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Fast Charging
Monitoring rate-limiting processes

Charge photometry offers best-in-class access to explore fast and ultrafast charging.  By spatially resolving local variation in charge photometry contrast within individual active particles during battery operation, fundamental rate-limitations can be readily revealed.

Fast-charging batteries are a prerequisite for the mass adoption of electric vehicles. To achieve good high-rate performances, rapid transport of ions through the electrode and the active particles is crucial. However, monitoring the rate-limiting processes is challenging and not routinely achievable with standard characterization tools, due to the short timescales involved during rapid cycling.

Charge photometry can provide insights into these rate-limiting processes, by spatially resolving the development of local Li-ion inhomogeneities both within and between active particles, in real time during cycling.


Figure 1 shows a charge photometry video of a rod-shaped particle of the high-rate anode material, NWO (Nb14W3O44), in a half-cell. During the first 60 s of lithiation, the charge photometry image shows intensity gradients, starting at the ends of the particle and moving in towards the centre. This non-uniform intensity variation indicates Li-ion gradients within the particle, arising as a result of a diffusion-limited lithiation process. 

Figure 1. Charge photometry of a NWO anode particle, at the beginning of lithiation at 5C. (top) Half-cell voltage; lithiation begins at 0 seconds. (middle)  Optical image of the rod-shaped NWO active particle. (bottom) The charge photometry contrast highlights inhomogeneous scattering intensity changes from the active particle. This reveals ion gradients developing as the Li-ions diffuse along the length of the rod.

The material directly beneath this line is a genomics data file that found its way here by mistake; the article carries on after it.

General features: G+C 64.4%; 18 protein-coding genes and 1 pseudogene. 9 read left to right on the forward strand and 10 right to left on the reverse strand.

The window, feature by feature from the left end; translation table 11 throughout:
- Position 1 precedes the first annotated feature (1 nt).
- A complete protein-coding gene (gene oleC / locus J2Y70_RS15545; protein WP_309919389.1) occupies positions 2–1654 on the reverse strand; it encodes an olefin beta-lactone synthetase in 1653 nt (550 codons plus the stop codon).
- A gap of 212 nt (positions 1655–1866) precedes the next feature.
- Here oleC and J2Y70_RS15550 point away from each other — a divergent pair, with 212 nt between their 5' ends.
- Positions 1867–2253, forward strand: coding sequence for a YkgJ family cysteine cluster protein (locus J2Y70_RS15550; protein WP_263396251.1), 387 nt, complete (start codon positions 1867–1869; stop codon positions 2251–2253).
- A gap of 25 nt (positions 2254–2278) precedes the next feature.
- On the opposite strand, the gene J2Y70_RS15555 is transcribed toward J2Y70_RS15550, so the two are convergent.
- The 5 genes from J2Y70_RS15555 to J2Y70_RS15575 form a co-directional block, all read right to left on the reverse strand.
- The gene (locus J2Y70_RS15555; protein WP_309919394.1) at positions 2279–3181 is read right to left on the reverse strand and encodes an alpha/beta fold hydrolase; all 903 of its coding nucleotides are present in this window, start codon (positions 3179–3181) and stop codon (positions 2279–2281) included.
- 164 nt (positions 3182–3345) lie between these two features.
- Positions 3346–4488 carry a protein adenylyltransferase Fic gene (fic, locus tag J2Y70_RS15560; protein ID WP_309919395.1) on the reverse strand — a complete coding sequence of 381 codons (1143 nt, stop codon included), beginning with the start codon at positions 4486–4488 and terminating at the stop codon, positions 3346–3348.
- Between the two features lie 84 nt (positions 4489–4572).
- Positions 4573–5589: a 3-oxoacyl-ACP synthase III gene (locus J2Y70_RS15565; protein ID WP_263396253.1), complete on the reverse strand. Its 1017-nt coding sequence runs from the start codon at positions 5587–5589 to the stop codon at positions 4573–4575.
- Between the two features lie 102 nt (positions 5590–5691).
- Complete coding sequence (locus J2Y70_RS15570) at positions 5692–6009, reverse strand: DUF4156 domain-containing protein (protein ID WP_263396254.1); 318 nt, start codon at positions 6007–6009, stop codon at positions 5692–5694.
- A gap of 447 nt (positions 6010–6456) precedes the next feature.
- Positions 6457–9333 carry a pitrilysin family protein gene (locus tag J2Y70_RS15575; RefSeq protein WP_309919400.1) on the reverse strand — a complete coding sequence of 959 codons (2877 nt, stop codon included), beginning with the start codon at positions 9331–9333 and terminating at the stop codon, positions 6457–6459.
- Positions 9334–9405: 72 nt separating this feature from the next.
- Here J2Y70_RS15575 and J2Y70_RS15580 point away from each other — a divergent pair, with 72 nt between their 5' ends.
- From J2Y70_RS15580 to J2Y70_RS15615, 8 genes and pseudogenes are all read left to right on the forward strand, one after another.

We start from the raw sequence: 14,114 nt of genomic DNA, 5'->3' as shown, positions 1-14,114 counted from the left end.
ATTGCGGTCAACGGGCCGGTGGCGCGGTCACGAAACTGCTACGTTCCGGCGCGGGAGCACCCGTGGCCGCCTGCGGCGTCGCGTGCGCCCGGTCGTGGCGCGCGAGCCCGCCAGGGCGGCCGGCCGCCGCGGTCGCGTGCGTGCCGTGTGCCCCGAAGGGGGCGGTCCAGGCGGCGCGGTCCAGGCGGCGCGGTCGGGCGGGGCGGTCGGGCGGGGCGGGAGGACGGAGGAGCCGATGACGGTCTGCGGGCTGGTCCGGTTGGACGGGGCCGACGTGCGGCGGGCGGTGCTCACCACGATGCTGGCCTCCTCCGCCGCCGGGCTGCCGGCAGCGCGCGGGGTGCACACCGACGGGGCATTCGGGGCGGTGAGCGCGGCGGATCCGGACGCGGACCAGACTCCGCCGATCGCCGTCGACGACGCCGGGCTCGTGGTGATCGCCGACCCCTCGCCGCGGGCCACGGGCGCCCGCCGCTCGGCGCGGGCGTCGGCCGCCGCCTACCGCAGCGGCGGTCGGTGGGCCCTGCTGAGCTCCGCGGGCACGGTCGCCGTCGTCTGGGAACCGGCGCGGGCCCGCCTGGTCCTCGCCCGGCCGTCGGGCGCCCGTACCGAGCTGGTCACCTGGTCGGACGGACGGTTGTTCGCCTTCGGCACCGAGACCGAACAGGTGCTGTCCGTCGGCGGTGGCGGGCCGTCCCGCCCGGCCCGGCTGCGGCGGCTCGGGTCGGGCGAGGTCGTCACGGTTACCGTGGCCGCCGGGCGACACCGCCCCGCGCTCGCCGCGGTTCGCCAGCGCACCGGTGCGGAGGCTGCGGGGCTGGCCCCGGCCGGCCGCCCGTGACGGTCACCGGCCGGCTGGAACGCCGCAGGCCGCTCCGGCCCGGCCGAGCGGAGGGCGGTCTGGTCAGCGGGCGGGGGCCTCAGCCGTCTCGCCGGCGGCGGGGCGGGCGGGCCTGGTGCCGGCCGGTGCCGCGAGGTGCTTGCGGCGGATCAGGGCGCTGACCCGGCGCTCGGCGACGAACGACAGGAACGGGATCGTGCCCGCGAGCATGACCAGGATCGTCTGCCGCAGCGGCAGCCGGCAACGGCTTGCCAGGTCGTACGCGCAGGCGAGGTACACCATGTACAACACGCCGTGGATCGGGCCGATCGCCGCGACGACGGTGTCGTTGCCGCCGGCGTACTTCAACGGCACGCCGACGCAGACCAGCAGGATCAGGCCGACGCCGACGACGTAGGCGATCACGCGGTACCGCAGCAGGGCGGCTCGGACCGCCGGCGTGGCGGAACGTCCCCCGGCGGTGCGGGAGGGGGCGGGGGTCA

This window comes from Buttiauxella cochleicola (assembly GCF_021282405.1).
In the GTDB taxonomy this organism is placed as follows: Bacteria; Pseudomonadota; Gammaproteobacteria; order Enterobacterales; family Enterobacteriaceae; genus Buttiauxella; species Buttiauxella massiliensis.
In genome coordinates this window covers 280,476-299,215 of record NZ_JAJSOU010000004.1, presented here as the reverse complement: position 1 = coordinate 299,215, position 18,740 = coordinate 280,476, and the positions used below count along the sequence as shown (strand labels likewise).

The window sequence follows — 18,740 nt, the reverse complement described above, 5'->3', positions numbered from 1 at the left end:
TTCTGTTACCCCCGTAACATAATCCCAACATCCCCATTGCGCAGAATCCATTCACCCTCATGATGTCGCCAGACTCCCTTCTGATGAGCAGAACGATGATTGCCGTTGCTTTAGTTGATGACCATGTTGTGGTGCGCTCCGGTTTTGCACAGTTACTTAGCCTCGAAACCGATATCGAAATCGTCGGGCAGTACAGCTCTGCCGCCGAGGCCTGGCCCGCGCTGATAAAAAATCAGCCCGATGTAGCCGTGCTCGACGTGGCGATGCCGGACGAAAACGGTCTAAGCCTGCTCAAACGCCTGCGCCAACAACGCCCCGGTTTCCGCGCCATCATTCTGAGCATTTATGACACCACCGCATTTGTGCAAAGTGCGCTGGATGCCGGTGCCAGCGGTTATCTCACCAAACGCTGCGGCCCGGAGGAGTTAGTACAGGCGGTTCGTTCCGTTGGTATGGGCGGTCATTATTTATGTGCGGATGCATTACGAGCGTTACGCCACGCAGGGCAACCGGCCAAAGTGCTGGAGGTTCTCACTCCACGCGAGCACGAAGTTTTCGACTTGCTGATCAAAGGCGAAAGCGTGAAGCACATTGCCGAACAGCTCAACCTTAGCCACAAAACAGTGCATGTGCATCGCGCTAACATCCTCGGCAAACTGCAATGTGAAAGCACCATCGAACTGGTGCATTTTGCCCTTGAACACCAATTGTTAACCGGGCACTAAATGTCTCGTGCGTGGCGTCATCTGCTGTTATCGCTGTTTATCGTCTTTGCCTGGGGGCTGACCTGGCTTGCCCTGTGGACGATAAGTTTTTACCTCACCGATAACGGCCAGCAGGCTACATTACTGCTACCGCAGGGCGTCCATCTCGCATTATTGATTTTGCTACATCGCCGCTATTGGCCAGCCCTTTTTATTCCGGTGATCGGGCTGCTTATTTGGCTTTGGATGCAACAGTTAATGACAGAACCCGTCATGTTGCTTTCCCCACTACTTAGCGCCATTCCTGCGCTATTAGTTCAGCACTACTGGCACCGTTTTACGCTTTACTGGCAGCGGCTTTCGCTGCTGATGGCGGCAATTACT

As well as impacting fast-charging capabilities, understanding rate-limiting processes can have important implications for some types of capacity loss. For example, Ni-rich NMC cathode materials are known to suffer from significant first-cycle capacity losses. Charge photometry has been used to investigate the mechanism behind this, by spatially resolving local variations in Li-ion concentration.

Figure 2 shows some charge photometry images of a single-crystal Ni-rich NMC particle, near the end of lithiation. The charge photometry contrast varies with Li-ion concentration and, for NMC, higher contrast represents relatively delithiated regions and lower contrast represents relatively lithiated regions. At the end of lithiation, a Li-rich surface develops in the particle, surrounding a core which is still partially delithiated. In the nearly-fully lithiated surface, diffusion of Li-ions is slow, limiting the transport of ions towards the center of the particle. As a result, the cell reaches the cut-off voltage with the particle core still in a Li-deficient state. The rate-limiting slow Li-ion diffusion therefore contributes to the first cycle capacity loss.


Figure 2. Charge photometry to investigate first-cycle capacity loss in Ni-rich NMC cathodes. (top) Half-cell voltage; 1C constant-current charge, 1C constant-current discharge, 2-hour 3.0 V constant-voltage hold, rest. (bottom) Charge photometry images of a Ni-rich NMC cathode particle. Positive contrast (red) indicates regions which are delithiated compared to the pristine state. Zero contrast (white) indicates regions with comparable Li-concentration to the pristine state. Scale bar – 1 µm.

For more examples of how charge photometry can be used to study rate-limiting processes in battery materials, please take a look at our

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